Press Release

Mr Tim O’Malley T.D. Minister of State at the Department of Health and Children opens the National Organisation for the Treatment of Abusers (NOTA) Annual Conference

Mr Tim O’Malley T.D. Minister of State at the Department of Health and Children will open the National Organisation for the Treatment of Abusers (NOTA) Annual Conference on Thursday 29th March 2007.

NOTA are a multi-disciplinary association whose aim is to support and promote work with sex offenders. NOTA aim to develop and extend professional knowledge about sexual aggression, treatment techniques and policy development; initiate, conduct and disseminate research conducted by the organisation, its members, and others.

Minister O’Malley spoke about NOTA’s participation in the Health Service Executive’s Working Group which is considering the treatment needs of persons who exhibit sexually harmful behaviour. This Group brings together a number of experts from around the country from within the statutory and the non-statutory sectors, to consider not only treatment needs, but also to advise the HSE on the strategic approach it should take in relation to the delivery of services. Minister O’Malley described their participation as “a very positive development because we know the most effective way of stopping cycles of sexual abuse is the provision of effective treatment options for those who have harmed others sexually, be they adults, young people or children”.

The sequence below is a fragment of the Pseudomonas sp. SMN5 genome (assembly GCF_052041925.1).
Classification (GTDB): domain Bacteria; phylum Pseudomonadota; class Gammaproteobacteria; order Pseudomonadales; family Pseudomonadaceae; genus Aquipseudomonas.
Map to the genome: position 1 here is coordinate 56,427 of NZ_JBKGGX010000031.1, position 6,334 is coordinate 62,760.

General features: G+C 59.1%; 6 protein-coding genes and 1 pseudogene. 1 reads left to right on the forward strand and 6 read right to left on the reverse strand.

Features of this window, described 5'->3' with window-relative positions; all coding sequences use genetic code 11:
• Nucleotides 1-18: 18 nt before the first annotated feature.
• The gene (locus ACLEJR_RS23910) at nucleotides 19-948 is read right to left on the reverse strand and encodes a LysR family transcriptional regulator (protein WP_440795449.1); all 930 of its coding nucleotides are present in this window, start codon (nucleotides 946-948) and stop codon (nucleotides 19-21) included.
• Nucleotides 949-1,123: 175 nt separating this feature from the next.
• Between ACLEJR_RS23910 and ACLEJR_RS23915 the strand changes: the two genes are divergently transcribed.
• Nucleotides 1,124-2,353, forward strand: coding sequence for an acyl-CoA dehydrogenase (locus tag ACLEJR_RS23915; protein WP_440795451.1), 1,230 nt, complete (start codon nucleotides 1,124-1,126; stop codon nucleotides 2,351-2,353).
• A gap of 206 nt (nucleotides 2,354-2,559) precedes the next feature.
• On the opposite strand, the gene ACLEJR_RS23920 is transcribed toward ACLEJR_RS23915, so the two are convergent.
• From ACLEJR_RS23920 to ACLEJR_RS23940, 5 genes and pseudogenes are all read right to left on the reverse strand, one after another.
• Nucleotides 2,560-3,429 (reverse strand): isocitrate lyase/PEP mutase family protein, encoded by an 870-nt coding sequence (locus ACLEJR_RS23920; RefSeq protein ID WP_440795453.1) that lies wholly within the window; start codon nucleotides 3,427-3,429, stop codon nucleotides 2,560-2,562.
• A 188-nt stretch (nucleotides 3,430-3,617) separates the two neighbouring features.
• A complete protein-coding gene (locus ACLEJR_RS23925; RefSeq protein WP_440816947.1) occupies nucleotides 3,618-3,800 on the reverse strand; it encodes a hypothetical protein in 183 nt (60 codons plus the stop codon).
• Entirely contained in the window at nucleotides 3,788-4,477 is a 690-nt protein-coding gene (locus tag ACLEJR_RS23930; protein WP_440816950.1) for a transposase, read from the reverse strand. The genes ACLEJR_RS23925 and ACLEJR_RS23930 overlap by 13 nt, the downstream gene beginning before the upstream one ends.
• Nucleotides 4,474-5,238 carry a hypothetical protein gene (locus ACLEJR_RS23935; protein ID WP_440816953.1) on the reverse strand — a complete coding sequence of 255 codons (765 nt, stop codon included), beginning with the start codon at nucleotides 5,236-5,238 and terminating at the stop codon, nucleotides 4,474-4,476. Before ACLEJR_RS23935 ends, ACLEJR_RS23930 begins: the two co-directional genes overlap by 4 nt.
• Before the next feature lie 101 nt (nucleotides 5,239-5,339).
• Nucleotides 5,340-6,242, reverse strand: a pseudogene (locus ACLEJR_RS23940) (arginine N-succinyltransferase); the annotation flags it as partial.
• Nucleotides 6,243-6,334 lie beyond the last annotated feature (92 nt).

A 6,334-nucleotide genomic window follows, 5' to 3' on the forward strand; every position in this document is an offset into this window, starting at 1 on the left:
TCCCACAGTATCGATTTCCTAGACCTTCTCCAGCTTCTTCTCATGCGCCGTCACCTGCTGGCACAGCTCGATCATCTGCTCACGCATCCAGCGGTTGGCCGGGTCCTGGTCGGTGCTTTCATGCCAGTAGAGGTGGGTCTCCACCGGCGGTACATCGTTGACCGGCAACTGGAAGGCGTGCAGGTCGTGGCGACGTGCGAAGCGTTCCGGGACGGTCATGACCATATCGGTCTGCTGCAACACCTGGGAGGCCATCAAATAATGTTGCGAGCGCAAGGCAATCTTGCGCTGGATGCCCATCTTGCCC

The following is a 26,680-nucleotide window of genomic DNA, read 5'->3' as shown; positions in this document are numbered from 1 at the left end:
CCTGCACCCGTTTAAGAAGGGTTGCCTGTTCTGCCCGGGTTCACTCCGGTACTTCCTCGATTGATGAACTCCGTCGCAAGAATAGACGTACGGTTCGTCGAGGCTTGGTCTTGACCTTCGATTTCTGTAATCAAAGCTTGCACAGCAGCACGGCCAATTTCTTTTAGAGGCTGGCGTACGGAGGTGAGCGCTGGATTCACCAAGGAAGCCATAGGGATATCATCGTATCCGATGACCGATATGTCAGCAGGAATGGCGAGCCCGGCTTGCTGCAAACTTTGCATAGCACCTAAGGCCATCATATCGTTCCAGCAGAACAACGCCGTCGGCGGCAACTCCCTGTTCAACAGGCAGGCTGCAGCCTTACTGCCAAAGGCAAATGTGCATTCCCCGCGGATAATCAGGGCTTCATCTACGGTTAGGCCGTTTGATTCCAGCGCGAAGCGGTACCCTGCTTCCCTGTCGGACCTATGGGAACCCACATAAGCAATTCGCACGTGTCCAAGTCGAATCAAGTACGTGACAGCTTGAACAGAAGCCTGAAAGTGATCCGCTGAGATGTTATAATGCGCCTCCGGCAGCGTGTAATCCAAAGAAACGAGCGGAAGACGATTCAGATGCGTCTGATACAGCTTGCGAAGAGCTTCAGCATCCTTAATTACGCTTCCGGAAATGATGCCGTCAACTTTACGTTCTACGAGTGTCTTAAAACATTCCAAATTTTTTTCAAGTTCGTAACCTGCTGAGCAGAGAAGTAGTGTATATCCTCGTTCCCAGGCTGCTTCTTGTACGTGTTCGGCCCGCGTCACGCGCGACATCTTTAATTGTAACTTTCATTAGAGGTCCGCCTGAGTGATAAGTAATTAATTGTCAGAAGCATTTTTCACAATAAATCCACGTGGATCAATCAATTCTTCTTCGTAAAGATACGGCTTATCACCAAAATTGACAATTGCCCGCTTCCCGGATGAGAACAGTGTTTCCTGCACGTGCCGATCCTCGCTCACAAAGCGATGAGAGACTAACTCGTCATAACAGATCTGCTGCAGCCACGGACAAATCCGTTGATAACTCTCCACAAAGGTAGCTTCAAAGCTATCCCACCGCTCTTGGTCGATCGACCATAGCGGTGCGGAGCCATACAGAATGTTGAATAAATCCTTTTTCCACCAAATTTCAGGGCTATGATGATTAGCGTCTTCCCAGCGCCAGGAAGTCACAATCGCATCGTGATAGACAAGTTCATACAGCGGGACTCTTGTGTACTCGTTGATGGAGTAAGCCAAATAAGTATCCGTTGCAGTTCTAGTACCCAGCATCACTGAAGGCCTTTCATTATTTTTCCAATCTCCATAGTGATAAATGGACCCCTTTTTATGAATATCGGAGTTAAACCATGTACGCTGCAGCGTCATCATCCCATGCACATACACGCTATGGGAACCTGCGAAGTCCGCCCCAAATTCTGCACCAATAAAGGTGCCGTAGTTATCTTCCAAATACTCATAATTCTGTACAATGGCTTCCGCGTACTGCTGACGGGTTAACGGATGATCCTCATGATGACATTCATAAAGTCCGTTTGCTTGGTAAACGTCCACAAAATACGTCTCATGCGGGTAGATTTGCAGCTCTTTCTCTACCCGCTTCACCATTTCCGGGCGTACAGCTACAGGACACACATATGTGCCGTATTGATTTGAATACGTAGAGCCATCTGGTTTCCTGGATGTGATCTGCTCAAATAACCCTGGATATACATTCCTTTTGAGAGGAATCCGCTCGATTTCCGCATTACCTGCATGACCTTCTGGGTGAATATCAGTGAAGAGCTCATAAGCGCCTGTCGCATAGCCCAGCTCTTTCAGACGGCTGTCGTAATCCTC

Minister O’Malley noted the impressive range of workshops that are to be held during the conference which will address the complex nature of this issue, and expressed confidence that all of those involved will find them extremely beneficial. “When combined with the presentations and discussions that are to be held over the next two days I have no doubt that there will be many positive outcomes from this conference”. he said

Network organisations like NOTA are, according to the Minister, extremely important in the development of best practice, sharing new developments in this crucial area of work and providing an opportunity to forge and develop interagency and multi-disciplinary working. NOTA is also remarkable and successful in its bringing an all-island perspective to the work of making Ireland a safer place, particularly for women, children and men. “I know anecdotally that many working in this field, North and South, would credit NOTA for providing significant impetus for some of the development in work in the area of sexual violence over recent years”, he said, adding “I am confident that NOTA will once again contribute in no small way to the further development of strategic approaches to the problems posed by sexual abuse in our societies”.